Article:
~ 100% of OI cases in Estonia.
The patients included in the study are treated and
followed-up by the OI Center of the Traumatology and
Orthopedics Clinic, TU Hospital.
A total of 30 OI patients from 30 unrelated families
were included in the study. Data regarding the OI types
of the subjects were obtained from the medical records
of TU Hospital [
]. All new OI cases across Estonia are
registered by and treated at TU Hospital’s OI Center.
Thus, it can be estimated that as of May 2017, the
current patient cohort represented ~ 100% of the
Estonian OI population.
No patient came from a consanguineous family.
Mutational analysis of the COL1A1/2 genes was performed
on a younger affected member of every OI family
included in the study.
In accordance with the Declaration of Helsinki, all
patients or their legal representatives signed an informed
consent form prior to participation. The study was
approved by the University of Tartu’s Ethical Review
Committee on Human Research (permit no. 221/M-34).
Genealogical data of OI history in the family,
consanguinity, and miscarriages was obtained from each
patient or their representative. We constructed pedigree
trees per kindred using the “Kinship2” package in R
Mutational analysis of the COL1A1/2 genes
Genomic DNA (gDNA) was purified from 3 ml of
ethylenediaminetetraacetic acid (EDTA) preserved whole
blood samples—stored at −80 °C—using a Gentra
Puregene Blood Kit (Quiagen, Germany) following the
PCR amplification and Sanger sequencing were
performed as described previously [
]. Sequence products
were analyzed using Applied Biosystems’ Sequence
Scanner v1.0 and Mutation Surveyor DNA Variant analysis
software v5.0.1. (Softgenetics, USA) and aligned to the
GenBank human reference genome sequences of
COL1A1 (gDNA NG_007400.1, complementary (cDNA)
NM_000088.3), and COL1A2 (gDNA NG_007405.1,
cDNA NM_000089.3). Raw sequencing data are available
from the authors upon request. We focused on
nonsynonymous and splice-site variants absent from the
publicly available normal datasets (including dbSNP135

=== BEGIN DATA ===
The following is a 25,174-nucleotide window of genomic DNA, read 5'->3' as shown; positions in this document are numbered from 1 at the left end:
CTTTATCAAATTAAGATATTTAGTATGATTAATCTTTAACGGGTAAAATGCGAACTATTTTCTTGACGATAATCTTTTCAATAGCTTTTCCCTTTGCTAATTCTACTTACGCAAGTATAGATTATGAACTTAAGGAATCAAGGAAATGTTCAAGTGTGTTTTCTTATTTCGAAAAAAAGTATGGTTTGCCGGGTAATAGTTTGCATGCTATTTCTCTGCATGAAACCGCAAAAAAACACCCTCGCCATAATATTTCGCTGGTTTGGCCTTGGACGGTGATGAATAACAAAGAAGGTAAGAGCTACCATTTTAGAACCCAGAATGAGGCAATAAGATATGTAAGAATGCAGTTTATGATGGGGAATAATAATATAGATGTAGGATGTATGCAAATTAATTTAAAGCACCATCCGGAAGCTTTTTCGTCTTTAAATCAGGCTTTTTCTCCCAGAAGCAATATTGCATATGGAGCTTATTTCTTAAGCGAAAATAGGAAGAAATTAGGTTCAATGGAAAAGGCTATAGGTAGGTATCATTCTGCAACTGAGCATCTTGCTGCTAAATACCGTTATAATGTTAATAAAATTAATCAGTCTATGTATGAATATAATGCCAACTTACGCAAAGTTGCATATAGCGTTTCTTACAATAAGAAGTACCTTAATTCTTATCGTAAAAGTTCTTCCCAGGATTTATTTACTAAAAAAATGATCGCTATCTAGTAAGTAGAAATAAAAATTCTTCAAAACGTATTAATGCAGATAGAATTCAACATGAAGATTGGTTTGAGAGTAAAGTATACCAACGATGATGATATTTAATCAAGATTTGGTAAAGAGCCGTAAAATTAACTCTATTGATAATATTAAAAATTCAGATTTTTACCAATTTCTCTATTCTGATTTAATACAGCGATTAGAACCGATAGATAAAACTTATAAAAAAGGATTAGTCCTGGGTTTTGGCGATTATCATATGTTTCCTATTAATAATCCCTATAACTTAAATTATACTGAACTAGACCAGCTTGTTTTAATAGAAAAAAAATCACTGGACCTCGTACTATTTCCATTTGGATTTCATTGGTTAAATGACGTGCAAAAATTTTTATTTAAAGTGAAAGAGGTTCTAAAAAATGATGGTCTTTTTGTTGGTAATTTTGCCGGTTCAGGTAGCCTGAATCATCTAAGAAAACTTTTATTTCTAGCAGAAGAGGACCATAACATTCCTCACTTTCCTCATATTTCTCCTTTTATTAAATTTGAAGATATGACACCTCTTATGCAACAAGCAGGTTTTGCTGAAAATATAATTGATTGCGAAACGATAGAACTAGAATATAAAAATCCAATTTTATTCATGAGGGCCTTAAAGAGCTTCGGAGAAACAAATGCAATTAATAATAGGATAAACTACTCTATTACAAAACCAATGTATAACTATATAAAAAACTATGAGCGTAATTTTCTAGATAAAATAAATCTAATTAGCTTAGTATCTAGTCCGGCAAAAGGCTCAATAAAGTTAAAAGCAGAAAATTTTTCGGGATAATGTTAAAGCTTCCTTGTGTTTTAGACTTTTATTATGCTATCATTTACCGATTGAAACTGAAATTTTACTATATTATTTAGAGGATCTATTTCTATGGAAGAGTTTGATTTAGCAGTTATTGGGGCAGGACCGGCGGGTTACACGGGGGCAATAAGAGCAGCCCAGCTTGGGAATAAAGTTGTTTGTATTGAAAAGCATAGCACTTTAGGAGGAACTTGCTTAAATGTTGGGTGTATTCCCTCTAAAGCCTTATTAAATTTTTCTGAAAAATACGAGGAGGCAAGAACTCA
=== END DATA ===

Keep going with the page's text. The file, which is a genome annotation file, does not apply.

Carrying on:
and the 1000 Genomes Project) [
]. We used the
PolyPhen-2, SIFT, and MutationTaster software tools to
predict the functional effects and pathogenicity of
]. Variants absent from the osteogenesis
imperfecta mutation database were considered novel
All statistical analyses were carried out with R v3.3.2.
software (R Team, Austria) [
]. To assess the
distribution of COL1A1/2 mutations and compare them to other
studied OI populations, percentage differences were
Mutational analysis of the COL1A1/2 genes of Estonian
OI patients highlighted OI causative mutations in 26 of
30 patients (86.67%) (Fig. 1a). The number of patients
harboring COL1A1 mutations was 20 (76.92%); COL1A2
mutations were found in 6 patients (23.08%) (Fig. 1b). A
list of the mutations and their characteristics can be
found in Table 1.
The number of novel mutations was 13/26 (50%) (Table
1). Half of the COL1A1 and COL1A2 mutations appeared
to be undescribed in the collagen type I mutation
database. Patient EE26 had a heterozygous non-synonymous
rs1800215 SNP (p.Ala1075Thr) in the COL1A1 gene,
which was described before as a benign variant (data not
Twenty-five mutations had an autosomal dominant
inheritance pattern (Table 1). Of these, eight patients had
no previous history of OI in the family. Thus, we
assumed that their parents and relatives, who did not
have any clinical features of OI, are not carriers of these
Patient EE07 had a recessive missense mutation.
Mutational analysis showed that their parents are not
carriers of the mutation, which confirmed the de novo
nature of the mutation.
We found 12/26 mutations (46.15%) had altering
splice sites, 10 and 2 in the COL1A1 and COL1A2 genes,
respectively. One of the patients harbored a deletion
capturing both coding and intronic sequence, in
exonintron 34 (EE30). Nonsense mutations were present in 6
patients (23.08%), all in the COL1A1 gene. Overall,
quantitative mutations were present in 18 patients (16 in
COL1A1 and 2 in COL1A2 genes) (Fig. 2).
Missense mutations, associated with collagen I quality
defects, were indicated in eight patients (30.77%), four in
COL1A1 and four in COL1A2 genes. Of these, seven
were Glycine substitutions (four of the COL1A2 and
three of the COL1A1 missense mutations). In four cases,
Glycine was substituted with Serine, two in the COL1A1
and COL1A2 genes, respectively (Fig. 2).